Highway financing through development certificates
The Monterrey-Nuevo Laredo highway is an important transit route for trucks and cars in Mexico’s north-east that are looking to enter the United States through Texas. The highway includes a toll tract and a toll-free tract, each with different surfaces and speed limits.1 Pension funds are some of the most important institutional investors in the Mexican market, with funds under management growing from USD115 billion in 2011 to USD225 billion in 2020, equivalent to 17.5% of GDP.
- Low investor confidence following the Global Financial Crisis led to reduced liquidity in capital markets and difficulty raising finance for infrastructure projects in Mexico.
- The expansion of manufacturing in Mexico has placed greater pressure on its transport sector.
- Declining oil prices in mid-2014 negatively impacted the country’s budgetary position, leading to reduced government expenditure.
- Equity Development Certificates (CKDs) were created, which are structured through trusts created to issue and offer CKDs on the Mexican Stock Exchange. They have debt and equity-like characteristics.
- CKDs are specifically structured to attract investment from Afores, being tailored for governance mechanisms, ongoing disclosure, investor protection, and information confidentiality.
- To further facilitate Afores investment, regulatory amendments allowed for capital commitments instead of full prepayments for CKD investments, and for greater Afores ownership (from 35% to 80%) within the CKD structure.
- AINDA: Listed private equity fund in Mexico, with a specialisation in energy and infrastructure asset classes; funded by Afores.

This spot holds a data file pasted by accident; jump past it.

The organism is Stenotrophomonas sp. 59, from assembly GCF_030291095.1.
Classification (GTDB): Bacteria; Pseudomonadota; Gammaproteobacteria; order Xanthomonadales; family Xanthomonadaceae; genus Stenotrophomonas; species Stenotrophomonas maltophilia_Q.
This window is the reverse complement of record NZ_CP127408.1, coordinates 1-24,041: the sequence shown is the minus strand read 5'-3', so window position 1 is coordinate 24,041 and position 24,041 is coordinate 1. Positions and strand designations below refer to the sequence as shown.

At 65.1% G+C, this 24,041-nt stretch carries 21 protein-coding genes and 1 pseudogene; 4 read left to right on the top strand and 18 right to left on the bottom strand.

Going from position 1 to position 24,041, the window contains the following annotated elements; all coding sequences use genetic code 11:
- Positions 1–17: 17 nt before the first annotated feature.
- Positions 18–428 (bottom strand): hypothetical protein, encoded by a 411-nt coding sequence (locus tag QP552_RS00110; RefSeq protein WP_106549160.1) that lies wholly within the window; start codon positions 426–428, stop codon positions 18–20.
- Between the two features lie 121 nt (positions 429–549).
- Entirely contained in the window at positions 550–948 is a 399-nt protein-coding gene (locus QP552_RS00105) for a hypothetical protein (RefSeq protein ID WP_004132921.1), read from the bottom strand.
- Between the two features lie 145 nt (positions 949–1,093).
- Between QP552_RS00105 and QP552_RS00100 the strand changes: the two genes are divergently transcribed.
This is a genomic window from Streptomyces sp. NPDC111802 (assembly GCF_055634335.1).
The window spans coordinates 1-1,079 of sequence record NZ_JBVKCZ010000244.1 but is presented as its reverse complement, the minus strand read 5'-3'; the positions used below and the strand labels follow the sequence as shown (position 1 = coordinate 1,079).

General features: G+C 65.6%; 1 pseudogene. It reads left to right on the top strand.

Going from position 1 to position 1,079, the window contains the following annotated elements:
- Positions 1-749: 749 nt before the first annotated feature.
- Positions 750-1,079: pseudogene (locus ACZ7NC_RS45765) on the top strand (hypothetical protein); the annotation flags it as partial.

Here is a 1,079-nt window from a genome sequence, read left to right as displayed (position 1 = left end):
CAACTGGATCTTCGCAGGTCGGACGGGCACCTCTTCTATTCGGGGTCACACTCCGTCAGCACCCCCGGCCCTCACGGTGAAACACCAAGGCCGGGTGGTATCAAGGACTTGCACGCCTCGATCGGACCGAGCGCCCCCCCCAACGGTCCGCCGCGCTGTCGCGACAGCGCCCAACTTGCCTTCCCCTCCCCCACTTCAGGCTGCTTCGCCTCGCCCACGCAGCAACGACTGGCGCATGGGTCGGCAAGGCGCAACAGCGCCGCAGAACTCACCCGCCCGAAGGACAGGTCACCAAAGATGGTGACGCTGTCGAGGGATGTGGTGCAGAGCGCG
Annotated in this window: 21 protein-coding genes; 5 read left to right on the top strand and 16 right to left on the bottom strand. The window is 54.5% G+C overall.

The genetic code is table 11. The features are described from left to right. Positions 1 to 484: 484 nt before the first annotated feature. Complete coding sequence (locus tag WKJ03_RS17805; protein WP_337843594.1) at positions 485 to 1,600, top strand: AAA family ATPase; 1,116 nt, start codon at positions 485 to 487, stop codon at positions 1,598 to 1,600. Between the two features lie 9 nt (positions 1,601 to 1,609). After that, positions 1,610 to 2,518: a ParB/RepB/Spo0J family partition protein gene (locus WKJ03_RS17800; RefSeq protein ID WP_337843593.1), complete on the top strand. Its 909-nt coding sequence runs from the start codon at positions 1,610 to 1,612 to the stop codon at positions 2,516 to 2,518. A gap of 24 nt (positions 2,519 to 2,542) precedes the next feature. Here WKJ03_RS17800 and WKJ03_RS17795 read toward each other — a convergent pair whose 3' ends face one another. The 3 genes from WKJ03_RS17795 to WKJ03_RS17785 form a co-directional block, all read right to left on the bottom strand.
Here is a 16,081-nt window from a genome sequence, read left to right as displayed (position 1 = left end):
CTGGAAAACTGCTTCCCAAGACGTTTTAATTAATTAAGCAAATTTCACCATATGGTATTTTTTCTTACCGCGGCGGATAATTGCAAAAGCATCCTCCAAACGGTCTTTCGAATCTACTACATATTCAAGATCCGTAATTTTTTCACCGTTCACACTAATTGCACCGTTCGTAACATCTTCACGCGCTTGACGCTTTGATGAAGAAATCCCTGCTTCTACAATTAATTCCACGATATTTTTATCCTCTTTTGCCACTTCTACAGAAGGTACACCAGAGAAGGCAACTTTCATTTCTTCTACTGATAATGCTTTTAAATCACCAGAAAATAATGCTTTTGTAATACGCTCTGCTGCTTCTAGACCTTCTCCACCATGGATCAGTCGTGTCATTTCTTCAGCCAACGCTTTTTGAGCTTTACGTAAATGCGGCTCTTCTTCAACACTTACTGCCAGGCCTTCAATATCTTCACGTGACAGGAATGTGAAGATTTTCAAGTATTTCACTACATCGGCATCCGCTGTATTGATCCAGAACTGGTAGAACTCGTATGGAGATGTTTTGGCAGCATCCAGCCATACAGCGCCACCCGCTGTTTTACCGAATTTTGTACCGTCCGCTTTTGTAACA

- Afores: Companies authorised to manage retirement accounts in Mexico
- Ministry of Finance and Public Credit: Oversaw the creation of CKDs and regulates the Afores
Results and impact
- The first phase of CKD offerings, between August 2009 and July 2011, raised a total of USD2.9 billion, of which USD1.3 billion was committed to infrastructure.
- Institutional participation in the CKD market has continued, such as the acquisition of a 20% stake in the Monterrey-Nuevo Laredo project by AINDA Energía & Infraestructura (AINDA), a listed private equity fund that raises funds by issuing CKDs in cooperation with Goldman Sachs.
- Higher yields were achieved for investors compared to traditional equity or debt, such as the 9.97% real IRR for AINDA’s investment in the Monterrey-Nuevo Laredo highway.2
Key lessons learnt
- Tailored structuring of equity or debt instruments for specific types of institutional investors (such as pension funds) can attract increased investment, even when capital markets lack liquidity more broadly.
- Although listing securities on the public stock exchange may lead to increased reporting and regulatory burdens, it also provides for greater transparency and governance, which can encourage institutional involvement.
- Instruments such as CKDs may not only encourage investment in infrastructure, but other asset classes such as venture capital, private equity, and real estate.